15 U.S. Reps Sign Letter Demanding Obama Support ATandT, T-Mobile Deal

By Wayne Rash  |  Posted 2011-09-19

15 U.S. Reps Sign Letter Demanding Obama Support ATandT, T-Mobile Deal

WASHINGTON - U.S. Rep. Heath Shuler (D-N.C.) sent a letter with 14 Congressional co-signers to President Barack Obama Sept. 15 demanding that he order regulators to settle the antitrust lawsuit that seeks to prevent the merger of AT&T and T-Mobile. 

The letter, drawn completely from AT&T's playbook, parrots the claims that the merger would create jobs and expand high-speed wireless Internet access. Notably, AT&T was one of Shuler's top five contributors during the last two election cycles, donating at least $27,000 to Shuler's private political action committee (PAC), "3rd and Long," according to contribution reporting service, OpenSecrets.org. 

Shuler, a one-time quarterback for the Washington Redskins, has been trying to make a name for himself as the new leader of what is referred to by some journalists and Washington insiders as the "Bluedog" Democrats. Shuler has been courting labor unions and large corporate sponsors to make this happen. One of the primary supporters of the merger is the Communications Workers of America (CWA). While the CWA is not one of Shuler's largest contributors, the union has officially endorsed his re-election and has sponsored "get out the vote" campaigns on his behalf. 

In response to repeated requests for additional comments on Shuler's letter about the AT&T-T-Mobile merger, eWEEK was told that the congressman and his press staff were "unavailable." 

But what's perhaps more interesting is that AT&T was also one of the top contributors to 12 of the 14 co-signers of Shuler's letter. Also notable is that the Blue Dog PAC, of which Shuler's former Chief of Staff Andrew Whalen is the group's political operations head, backed all 15 of the signers. In other words, Shuler controls the PAC that's one of the largest donors to each of the 15 members of Congress linked to the letter. Furthermore, AT&T is a donor to Shuler and 12 of the others, either directly or through their respective private PACs.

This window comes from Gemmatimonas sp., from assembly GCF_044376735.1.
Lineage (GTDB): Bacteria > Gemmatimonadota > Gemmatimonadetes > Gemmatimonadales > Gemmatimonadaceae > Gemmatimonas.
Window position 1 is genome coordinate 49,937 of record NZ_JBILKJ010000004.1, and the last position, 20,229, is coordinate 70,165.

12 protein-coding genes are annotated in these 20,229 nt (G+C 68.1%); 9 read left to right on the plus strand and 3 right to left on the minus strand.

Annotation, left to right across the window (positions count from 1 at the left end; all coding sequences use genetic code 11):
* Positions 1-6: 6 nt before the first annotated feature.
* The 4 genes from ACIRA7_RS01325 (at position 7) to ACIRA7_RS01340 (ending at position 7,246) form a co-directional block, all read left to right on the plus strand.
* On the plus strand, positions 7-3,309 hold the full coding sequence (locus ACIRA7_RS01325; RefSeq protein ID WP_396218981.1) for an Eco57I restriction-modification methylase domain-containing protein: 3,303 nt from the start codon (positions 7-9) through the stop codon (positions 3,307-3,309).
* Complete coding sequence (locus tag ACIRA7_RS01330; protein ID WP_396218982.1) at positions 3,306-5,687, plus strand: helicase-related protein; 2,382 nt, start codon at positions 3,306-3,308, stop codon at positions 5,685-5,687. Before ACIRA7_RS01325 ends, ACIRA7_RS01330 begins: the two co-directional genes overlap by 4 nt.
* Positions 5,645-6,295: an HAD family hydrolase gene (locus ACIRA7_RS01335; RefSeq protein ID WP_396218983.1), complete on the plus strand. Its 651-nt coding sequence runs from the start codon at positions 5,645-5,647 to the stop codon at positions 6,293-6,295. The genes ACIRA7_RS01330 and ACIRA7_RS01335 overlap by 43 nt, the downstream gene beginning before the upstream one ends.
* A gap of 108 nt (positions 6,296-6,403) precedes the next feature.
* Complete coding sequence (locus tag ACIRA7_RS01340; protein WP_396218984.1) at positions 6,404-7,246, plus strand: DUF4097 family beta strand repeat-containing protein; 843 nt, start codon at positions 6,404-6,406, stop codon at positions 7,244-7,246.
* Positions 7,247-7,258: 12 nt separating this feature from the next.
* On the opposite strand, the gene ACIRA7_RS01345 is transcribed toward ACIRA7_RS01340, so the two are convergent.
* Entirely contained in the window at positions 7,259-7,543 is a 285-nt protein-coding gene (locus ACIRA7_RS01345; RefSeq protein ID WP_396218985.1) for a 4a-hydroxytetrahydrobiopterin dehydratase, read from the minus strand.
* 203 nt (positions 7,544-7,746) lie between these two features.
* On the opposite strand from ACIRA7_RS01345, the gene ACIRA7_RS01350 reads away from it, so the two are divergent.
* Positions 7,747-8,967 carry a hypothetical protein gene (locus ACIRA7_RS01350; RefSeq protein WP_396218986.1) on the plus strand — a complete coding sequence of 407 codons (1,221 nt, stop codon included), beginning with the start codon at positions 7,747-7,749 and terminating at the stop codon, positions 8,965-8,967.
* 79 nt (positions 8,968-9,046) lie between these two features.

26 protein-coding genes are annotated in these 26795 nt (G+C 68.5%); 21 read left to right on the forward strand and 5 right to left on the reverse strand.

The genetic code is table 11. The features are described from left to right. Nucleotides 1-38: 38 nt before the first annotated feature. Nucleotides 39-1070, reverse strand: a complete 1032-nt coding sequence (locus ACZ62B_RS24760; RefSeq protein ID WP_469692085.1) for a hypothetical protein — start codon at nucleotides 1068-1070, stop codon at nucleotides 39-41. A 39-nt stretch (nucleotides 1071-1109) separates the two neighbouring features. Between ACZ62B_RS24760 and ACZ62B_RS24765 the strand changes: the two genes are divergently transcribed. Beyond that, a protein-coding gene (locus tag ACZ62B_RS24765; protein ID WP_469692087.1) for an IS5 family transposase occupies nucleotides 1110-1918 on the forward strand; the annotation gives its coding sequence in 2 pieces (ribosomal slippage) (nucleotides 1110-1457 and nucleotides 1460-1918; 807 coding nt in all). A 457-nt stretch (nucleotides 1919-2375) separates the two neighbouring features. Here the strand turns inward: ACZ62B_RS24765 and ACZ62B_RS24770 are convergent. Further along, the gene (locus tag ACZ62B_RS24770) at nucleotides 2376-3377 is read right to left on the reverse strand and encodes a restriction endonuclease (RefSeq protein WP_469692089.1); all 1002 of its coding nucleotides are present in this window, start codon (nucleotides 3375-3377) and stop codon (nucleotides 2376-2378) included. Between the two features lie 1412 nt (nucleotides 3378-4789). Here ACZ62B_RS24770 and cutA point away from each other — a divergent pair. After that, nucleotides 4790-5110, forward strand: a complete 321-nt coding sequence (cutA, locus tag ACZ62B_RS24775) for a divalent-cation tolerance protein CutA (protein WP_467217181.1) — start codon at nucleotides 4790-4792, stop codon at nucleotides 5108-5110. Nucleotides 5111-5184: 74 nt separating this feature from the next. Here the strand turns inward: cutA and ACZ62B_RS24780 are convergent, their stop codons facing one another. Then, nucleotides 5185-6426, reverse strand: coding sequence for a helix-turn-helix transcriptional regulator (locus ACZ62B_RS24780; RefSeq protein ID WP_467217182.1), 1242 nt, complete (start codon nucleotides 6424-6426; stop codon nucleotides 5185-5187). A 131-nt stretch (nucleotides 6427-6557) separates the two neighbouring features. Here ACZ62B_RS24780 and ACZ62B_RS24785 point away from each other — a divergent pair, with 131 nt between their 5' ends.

If all of this sounds complicated, welcome to the world of political campaign contributions. Here in Washington, money can flow through many channels, not all of them obvious and many of which are well hidden. In addition, the ways candidates receive money are varied. For example, nearly every politician in Washington has a private PAC that serves only to funnel money that they otherwise couldn't take into their re-election-and sometimes to other purposes. AT&T has donated millions of dollars into these PACs over the last election cycle and the current (2012) cycle. AT&T is not alone in its lobbying efforts and the current push to urge federal agencies to approve the merger is but one example of corporations attempting to influence political outcomes. 

Shuler Letter Ignores Antitrust Review Process